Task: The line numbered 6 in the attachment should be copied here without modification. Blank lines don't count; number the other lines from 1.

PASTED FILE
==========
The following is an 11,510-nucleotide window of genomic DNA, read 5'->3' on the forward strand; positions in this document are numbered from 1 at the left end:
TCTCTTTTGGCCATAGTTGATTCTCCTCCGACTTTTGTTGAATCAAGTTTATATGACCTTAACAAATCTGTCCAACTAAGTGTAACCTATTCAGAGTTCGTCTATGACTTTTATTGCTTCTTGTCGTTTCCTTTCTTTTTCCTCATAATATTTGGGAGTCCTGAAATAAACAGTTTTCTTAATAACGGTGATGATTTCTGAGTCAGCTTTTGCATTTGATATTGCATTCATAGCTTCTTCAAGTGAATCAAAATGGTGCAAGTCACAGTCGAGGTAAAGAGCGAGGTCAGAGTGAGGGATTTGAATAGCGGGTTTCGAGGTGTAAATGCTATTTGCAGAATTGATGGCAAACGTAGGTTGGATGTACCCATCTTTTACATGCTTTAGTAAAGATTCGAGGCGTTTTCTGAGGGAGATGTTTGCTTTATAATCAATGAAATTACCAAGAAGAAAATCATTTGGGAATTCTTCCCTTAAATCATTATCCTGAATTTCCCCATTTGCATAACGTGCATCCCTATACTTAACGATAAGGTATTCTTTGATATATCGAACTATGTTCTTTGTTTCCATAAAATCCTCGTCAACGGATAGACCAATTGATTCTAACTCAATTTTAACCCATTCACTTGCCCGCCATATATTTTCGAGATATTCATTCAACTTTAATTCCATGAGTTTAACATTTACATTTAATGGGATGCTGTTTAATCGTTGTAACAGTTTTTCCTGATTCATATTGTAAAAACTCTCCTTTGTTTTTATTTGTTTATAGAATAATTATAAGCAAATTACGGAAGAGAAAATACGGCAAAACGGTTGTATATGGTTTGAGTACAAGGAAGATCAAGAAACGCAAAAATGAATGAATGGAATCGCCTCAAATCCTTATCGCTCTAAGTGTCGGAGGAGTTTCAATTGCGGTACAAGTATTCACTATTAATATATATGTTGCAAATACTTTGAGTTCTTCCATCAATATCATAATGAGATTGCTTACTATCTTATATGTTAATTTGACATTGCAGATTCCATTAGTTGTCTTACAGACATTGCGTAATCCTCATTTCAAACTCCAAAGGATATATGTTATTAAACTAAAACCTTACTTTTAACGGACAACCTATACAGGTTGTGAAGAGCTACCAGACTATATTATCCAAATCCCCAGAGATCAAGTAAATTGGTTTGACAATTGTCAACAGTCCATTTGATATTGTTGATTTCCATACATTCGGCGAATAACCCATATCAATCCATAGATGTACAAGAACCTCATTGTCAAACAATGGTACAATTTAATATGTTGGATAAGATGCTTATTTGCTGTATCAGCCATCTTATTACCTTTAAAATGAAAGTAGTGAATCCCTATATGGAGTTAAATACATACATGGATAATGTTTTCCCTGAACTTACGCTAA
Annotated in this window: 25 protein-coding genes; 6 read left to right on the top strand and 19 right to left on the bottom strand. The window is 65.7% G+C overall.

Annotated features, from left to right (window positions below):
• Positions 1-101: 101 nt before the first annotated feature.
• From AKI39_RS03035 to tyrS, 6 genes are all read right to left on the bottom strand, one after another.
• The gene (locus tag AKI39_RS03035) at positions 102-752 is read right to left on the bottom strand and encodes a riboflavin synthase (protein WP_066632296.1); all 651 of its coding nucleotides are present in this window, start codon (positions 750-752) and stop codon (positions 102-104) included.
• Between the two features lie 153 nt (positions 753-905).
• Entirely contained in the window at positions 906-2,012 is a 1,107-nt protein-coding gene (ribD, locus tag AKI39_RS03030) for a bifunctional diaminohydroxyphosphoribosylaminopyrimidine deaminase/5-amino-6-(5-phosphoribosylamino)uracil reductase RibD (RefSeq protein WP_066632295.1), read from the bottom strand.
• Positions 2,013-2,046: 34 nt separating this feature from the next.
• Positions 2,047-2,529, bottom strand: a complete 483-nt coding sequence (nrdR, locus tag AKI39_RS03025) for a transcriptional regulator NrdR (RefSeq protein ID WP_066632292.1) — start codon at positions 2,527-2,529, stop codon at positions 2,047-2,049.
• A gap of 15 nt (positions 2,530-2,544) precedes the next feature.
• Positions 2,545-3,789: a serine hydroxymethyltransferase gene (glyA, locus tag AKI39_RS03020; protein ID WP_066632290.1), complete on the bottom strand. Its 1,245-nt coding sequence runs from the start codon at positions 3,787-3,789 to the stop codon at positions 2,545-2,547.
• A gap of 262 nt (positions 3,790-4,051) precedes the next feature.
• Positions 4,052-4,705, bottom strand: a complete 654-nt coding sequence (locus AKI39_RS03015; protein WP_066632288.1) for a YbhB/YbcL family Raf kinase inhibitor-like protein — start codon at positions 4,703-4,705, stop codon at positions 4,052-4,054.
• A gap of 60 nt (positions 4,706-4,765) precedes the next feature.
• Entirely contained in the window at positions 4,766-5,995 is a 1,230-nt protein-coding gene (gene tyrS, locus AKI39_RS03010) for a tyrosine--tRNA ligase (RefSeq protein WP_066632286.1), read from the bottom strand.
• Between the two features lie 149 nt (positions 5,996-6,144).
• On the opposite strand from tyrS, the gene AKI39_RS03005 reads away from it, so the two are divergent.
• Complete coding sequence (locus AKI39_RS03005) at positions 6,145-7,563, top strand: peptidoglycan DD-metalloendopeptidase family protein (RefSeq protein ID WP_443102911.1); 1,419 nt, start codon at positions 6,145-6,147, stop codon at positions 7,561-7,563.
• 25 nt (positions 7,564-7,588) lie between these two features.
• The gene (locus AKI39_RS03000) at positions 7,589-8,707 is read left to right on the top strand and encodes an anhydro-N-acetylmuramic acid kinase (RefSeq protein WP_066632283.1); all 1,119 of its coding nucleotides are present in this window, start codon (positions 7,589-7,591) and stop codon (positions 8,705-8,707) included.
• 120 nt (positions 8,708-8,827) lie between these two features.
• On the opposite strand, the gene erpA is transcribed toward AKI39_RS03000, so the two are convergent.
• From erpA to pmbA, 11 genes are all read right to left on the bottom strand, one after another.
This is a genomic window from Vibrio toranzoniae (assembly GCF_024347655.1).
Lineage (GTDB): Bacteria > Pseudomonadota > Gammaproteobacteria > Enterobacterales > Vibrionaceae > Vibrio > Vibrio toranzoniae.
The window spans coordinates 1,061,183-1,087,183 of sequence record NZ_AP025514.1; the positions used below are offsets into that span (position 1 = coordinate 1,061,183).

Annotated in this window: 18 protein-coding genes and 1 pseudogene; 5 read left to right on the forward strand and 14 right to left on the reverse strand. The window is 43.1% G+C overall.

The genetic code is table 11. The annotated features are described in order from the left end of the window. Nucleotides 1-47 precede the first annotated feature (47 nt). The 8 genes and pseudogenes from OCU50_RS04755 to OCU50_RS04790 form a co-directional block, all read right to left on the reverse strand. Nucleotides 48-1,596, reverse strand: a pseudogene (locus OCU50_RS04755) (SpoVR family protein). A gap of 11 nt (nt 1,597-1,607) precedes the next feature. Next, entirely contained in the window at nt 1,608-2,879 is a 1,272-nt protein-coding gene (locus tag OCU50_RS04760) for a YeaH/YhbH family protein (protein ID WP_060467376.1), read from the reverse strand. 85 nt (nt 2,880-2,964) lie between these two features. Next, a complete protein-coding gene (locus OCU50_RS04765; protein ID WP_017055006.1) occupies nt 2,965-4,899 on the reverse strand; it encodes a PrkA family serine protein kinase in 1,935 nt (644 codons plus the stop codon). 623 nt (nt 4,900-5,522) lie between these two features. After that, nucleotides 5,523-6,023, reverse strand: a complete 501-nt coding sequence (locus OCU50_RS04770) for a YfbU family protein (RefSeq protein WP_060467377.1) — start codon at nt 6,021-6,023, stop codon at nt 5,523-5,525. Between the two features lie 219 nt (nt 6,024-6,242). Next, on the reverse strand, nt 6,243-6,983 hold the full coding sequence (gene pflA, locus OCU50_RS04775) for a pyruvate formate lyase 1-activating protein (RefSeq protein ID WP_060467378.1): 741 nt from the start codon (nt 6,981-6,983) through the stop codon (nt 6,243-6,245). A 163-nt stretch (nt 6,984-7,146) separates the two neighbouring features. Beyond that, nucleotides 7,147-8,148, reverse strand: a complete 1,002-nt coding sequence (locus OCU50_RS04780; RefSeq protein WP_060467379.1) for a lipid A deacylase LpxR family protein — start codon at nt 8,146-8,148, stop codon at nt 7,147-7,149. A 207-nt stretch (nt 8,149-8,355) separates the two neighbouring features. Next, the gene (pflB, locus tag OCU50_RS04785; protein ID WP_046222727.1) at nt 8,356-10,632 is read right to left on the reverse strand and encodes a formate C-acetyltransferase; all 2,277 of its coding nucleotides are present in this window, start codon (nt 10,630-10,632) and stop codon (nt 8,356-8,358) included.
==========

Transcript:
• From AKI39_RS03035 to tyrS, 6 genes are all read right to left on the bottom strand, one after another.